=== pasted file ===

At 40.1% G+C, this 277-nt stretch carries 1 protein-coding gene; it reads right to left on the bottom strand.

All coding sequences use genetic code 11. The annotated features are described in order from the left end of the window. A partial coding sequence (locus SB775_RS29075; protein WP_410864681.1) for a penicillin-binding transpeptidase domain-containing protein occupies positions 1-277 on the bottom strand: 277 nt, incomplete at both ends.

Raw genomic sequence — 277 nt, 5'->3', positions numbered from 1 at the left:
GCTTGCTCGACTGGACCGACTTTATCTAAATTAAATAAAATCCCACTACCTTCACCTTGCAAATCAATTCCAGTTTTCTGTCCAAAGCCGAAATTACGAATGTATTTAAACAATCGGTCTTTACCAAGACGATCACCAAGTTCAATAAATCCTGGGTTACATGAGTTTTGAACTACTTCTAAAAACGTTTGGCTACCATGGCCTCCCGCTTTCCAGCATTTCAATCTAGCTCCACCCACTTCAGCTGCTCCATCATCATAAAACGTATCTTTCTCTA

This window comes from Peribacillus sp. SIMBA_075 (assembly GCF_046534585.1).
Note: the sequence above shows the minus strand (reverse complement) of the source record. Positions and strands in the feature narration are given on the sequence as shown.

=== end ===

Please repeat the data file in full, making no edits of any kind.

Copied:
At 40.1% G+C, this 277-nt stretch carries 1 protein-coding gene; it reads right to left on the bottom strand.

All coding sequences use genetic code 11. The annotated features are described in order from the left end of the window. A partial coding sequence (locus SB775_RS29075; protein WP_410864681.1) for a penicillin-binding transpeptidase domain-containing protein occupies positions 1-277 on the bottom strand: 277 nt, incomplete at both ends.

Raw genomic sequence — 277 nt, 5'->3', positions numbered from 1 at the left:
GCTTGCTCGACTGGACCGACTTTATCTAAATTAAATAAAATCCCACTACCTTCACCTTGCAAATCAATTCCAGTTTTCTGTCCAAAGCCGAAATTACGAATGTATTTAAACAATCGGTCTTTACCAAGACGATCACCAAGTTCAATAAATCCTGGGTTACATGAGTTTTGAACTACTTCTAAAAACGTTTGGCTACCATGGCCTCCCGCTTTCCAGCATTTCAATCTAGCTCCACCCACTTCAGCTGCTCCATCATCATAAAACGTATCTTTCTCTA

This window comes from Peribacillus sp. SIMBA_075 (assembly GCF_046534585.1).
Note: the sequence above shows the minus strand (reverse complement) of the source record. Positions and strands in the feature narration are given on the sequence as shown.